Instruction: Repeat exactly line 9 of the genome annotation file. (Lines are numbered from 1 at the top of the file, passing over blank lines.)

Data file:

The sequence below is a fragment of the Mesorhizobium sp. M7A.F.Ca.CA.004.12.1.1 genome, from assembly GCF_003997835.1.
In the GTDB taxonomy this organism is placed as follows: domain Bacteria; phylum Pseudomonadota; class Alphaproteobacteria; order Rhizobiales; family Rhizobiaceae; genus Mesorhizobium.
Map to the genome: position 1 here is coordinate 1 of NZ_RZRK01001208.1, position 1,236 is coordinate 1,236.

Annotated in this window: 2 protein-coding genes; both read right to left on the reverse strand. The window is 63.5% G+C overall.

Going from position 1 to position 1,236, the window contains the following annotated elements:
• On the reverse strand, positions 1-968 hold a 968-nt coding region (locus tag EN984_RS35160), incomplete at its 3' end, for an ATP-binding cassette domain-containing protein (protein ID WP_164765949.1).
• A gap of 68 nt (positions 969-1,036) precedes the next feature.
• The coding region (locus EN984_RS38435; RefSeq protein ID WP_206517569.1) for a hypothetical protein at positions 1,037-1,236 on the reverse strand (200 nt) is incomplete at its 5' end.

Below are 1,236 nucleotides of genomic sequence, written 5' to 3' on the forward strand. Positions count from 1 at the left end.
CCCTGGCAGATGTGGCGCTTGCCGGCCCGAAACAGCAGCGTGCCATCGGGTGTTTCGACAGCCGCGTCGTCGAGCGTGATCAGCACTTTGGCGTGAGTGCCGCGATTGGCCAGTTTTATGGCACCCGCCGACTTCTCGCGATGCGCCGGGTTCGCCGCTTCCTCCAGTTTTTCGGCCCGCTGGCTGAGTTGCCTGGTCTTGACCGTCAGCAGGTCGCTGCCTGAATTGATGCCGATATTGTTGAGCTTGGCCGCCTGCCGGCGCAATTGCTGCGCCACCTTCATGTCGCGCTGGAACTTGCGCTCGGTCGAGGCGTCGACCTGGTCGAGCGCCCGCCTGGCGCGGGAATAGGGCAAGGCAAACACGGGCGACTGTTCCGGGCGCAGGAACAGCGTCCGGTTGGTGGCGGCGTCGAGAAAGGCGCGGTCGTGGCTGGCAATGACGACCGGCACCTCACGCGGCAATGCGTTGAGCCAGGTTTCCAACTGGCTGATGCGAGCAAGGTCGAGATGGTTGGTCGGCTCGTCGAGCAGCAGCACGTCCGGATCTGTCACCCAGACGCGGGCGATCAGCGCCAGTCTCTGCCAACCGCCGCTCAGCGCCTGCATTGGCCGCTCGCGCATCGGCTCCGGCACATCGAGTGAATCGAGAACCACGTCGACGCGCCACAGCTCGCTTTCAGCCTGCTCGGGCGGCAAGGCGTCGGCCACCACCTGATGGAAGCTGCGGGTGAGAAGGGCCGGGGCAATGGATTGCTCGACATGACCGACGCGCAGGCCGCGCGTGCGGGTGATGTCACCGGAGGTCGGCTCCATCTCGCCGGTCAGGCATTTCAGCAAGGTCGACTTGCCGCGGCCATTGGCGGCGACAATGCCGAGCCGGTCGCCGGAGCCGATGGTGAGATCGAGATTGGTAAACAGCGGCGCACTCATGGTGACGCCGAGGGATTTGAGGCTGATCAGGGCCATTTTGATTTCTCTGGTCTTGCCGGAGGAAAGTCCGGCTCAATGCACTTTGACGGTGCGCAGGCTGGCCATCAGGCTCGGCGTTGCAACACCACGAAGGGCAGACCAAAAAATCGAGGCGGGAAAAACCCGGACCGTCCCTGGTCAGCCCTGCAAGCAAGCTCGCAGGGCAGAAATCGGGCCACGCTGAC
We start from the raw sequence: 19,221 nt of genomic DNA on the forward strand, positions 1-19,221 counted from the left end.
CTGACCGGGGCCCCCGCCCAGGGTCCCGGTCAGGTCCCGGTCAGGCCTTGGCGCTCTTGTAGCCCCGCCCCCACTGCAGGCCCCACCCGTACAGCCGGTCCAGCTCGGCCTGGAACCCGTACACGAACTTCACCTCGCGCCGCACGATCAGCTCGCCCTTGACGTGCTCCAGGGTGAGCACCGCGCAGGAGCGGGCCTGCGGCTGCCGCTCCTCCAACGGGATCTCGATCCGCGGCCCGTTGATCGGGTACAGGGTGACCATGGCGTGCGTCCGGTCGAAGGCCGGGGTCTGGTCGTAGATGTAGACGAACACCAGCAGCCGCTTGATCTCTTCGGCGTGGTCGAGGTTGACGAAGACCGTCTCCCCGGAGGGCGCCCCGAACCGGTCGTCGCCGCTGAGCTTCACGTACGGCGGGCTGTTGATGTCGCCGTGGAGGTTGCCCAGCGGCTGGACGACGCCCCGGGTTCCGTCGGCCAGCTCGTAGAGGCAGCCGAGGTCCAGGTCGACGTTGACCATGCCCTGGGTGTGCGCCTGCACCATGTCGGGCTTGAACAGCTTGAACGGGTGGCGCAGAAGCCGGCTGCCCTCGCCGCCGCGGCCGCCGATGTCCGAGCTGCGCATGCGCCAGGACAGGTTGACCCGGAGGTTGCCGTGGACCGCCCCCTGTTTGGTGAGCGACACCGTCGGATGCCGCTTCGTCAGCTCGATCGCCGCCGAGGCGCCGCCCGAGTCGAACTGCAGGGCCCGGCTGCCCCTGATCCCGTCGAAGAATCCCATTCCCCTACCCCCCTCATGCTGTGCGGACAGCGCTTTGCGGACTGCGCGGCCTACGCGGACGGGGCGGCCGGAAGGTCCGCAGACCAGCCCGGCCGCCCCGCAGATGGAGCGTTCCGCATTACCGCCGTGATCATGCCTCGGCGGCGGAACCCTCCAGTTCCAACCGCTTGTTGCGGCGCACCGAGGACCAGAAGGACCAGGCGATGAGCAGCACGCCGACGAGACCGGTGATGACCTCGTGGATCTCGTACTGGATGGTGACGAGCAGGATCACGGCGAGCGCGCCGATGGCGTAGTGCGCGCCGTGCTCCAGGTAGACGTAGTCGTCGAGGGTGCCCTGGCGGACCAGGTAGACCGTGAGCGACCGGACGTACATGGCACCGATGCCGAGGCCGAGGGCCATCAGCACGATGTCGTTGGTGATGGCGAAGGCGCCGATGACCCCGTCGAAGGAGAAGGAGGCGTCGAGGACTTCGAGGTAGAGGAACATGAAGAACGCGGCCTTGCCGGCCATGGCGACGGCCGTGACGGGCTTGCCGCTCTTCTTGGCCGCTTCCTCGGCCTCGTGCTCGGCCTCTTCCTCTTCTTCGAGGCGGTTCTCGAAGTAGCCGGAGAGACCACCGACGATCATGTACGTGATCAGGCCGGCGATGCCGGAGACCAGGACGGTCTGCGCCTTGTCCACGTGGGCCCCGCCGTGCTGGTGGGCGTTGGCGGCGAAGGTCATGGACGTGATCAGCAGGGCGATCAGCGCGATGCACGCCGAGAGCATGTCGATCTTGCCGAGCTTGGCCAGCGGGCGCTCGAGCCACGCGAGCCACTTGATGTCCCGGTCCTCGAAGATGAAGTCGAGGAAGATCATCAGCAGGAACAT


Below are 1,236 nucleotides of genomic sequence, written 5' to 3' on the forward strand. Positions count from 1 at the left end.